Cyclists and self-driving vehicles – challenges and potentials

| September 15, 2017

Klaus Bondam presenting the Danish Cyclists’ Federation’s view on cycling and autonomous cars

The emergence of the autonomous vehicle has the potential to further enhance our traffic systems. But it also poses a number of challenges to our bicycle culture both in terms of safety, public health, and livability in our cities. Before the summer holidays, experts from Denmark and the Netherlands met to discuss the topic.

Challenges and potentials

Before leaving for the summer holidays the cycling community gathered at the Velo-City 2017 conference in Arnhem and Nijmegen in the Netherlands to exchange knowledge, experiences and know-how on how to increase and make cycling safer in our cities.

The day before the conference, the leading cycling countries, Denmark and the Netherlands, met to debate the challenges and potentials of self-driving vehicles. How can we best integrate the autonomous vehicle to maximize its benefits while limiting the potential problems? How do we maintain and strengthen our bicycle cultures and harvest all the positive effects of cycling alongside this new form of mobility? These were some of the questions debated.

The purpose of the workshop was to agree on a number of recommendations that we would share at Velo-City and debate further with a broader audience. The workshop was hosted by Henk Swarttouw, the Netherlands’ Ambassador to Denmark, Ole Moesby, Denmark’s Ambassador to the Netherlands, Dutch Cycling Embassy and Cycling Embassy of Denmark. We had invited a number of Dutch and Danish experts, politicians and NGO’s to speak and practitioners to debate this important topic. The speakers were: Klaus Bondam, CEO, Danish Cyclists’ Federation, Morten Kabell, Mayor for Technical and Environmental Affairs in Copenhagen, Arjan van Vliet, Senior advisor Strategy and External Developments, RDW, Luuk Vissers, Researcher, SWOV. The moderator was Marije de Vreeze, ITS Netherlands, Connekt.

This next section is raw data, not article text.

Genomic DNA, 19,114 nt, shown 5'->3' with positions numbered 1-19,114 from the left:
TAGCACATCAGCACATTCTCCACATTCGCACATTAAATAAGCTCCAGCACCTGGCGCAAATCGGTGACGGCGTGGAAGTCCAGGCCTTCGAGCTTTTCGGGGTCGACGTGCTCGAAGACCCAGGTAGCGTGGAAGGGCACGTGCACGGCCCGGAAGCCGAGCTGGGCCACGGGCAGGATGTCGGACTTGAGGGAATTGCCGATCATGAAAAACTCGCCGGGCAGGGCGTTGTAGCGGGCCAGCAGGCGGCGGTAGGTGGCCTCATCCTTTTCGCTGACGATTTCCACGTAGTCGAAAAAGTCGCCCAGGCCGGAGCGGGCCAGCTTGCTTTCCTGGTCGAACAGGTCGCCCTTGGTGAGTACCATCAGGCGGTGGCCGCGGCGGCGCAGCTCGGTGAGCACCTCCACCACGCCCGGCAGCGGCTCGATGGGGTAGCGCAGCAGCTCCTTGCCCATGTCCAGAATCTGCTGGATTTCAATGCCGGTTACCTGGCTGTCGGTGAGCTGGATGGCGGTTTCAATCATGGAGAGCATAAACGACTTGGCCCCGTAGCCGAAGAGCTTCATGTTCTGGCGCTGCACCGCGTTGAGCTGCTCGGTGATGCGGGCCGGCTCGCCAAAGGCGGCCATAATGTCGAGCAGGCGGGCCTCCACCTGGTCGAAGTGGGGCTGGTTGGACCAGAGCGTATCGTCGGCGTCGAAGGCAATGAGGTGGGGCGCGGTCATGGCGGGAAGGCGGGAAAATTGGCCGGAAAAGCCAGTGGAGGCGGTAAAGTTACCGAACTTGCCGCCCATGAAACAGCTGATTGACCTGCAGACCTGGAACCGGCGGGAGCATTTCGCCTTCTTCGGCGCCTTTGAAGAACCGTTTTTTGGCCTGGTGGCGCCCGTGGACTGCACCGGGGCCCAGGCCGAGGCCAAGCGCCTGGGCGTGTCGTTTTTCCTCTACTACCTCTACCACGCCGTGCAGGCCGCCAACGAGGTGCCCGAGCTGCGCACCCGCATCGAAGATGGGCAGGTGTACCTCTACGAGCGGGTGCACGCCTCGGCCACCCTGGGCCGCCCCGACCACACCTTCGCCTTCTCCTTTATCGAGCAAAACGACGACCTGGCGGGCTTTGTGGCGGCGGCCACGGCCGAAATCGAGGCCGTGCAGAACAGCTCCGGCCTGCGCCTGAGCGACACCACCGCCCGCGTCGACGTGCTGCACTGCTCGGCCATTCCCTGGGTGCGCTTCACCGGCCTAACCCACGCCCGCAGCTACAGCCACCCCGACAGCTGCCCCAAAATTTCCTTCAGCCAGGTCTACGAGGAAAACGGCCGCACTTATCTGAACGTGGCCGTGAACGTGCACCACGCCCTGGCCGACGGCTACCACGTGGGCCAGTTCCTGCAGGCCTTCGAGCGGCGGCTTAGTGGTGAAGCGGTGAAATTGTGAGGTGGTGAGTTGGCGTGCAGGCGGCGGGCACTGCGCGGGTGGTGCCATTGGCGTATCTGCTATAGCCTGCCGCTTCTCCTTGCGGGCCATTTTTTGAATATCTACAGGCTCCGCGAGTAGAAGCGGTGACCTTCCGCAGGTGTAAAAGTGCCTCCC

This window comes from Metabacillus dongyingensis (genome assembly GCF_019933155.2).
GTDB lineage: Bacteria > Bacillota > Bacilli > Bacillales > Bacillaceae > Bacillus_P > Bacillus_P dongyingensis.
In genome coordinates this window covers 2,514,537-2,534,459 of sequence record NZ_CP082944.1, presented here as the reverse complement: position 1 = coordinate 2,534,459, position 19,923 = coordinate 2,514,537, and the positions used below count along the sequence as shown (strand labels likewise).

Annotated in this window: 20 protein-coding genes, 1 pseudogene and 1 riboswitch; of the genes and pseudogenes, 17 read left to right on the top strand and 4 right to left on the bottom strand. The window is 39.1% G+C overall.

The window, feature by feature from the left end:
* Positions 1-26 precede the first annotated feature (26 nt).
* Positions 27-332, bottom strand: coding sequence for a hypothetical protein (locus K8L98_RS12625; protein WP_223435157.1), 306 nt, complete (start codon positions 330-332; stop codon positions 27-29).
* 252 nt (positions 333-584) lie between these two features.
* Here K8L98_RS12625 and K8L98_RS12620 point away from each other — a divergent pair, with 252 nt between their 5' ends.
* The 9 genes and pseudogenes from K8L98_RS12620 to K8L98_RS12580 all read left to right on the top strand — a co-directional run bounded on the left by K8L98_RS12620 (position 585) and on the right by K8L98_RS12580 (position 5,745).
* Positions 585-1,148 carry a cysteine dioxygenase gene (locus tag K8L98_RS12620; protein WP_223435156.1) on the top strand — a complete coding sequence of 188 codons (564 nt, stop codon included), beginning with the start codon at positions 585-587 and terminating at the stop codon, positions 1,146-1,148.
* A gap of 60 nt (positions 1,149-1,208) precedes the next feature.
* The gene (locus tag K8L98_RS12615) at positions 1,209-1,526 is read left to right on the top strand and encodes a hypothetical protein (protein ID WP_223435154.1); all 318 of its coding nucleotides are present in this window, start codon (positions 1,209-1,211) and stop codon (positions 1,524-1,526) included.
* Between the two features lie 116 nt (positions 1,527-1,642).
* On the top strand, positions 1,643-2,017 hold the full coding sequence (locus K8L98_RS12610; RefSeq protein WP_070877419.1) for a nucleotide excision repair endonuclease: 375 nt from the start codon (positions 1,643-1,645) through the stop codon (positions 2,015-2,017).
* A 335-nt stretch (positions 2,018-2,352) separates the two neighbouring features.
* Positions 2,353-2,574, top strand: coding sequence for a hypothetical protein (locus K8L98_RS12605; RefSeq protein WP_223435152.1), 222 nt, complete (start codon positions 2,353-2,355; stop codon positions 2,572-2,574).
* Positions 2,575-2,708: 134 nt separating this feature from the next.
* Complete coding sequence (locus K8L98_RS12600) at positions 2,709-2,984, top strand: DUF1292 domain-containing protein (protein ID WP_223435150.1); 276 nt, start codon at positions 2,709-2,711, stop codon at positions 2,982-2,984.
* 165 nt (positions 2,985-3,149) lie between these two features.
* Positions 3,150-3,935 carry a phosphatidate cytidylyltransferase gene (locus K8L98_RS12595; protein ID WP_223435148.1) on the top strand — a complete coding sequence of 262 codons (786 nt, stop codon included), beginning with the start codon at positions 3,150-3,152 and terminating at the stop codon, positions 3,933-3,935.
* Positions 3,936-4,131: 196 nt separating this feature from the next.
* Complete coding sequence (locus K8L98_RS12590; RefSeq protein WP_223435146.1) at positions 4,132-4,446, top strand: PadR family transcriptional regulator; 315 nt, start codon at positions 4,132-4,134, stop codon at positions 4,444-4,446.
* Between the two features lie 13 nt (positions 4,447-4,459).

Recommendations

After the presentations, the hosts, speakers and audience discussed the challenges and potentials related to automated vehicles and agreed on the following recommendations:

  1. It’s very important to keep the focus on humans, both when it comes to city planning and developing automated vehicles. Cities need to decide which city they want for the people living there and not let the car manufacturers decide for them. And the car manufacturers need to focus on how the technology can serve humans best – not the other way around.
  2. It’s important to keep talking about how passive transportation is a big problem because it causes massive health problems for us humans. As humans we need to move around – on foot or by bike.
  3. We need more research in human behaviour related to automated vehicles. Studies so far have shown that humans react differently to self-driving cars than cars driven by other humans. The human factor is very important.
  4. Last but not least, we agreed that it’s very important that the active mobility community engage with the ITS world and the car manufacturers and start influencing the development instead of standing on the outside worrying.

We also all hope that this topic will be part of the agenda on the future Velo-City conferences.

 

The Dutch and Danish Cycling Embassy’s and their countries’ respective ambassadors co-hosted the workshop at Velo-City. 

 

Category: Events with the Participation of the Cycling Embassy, Newsletter, Newsletters in English, Smart Mobility, Smart transport

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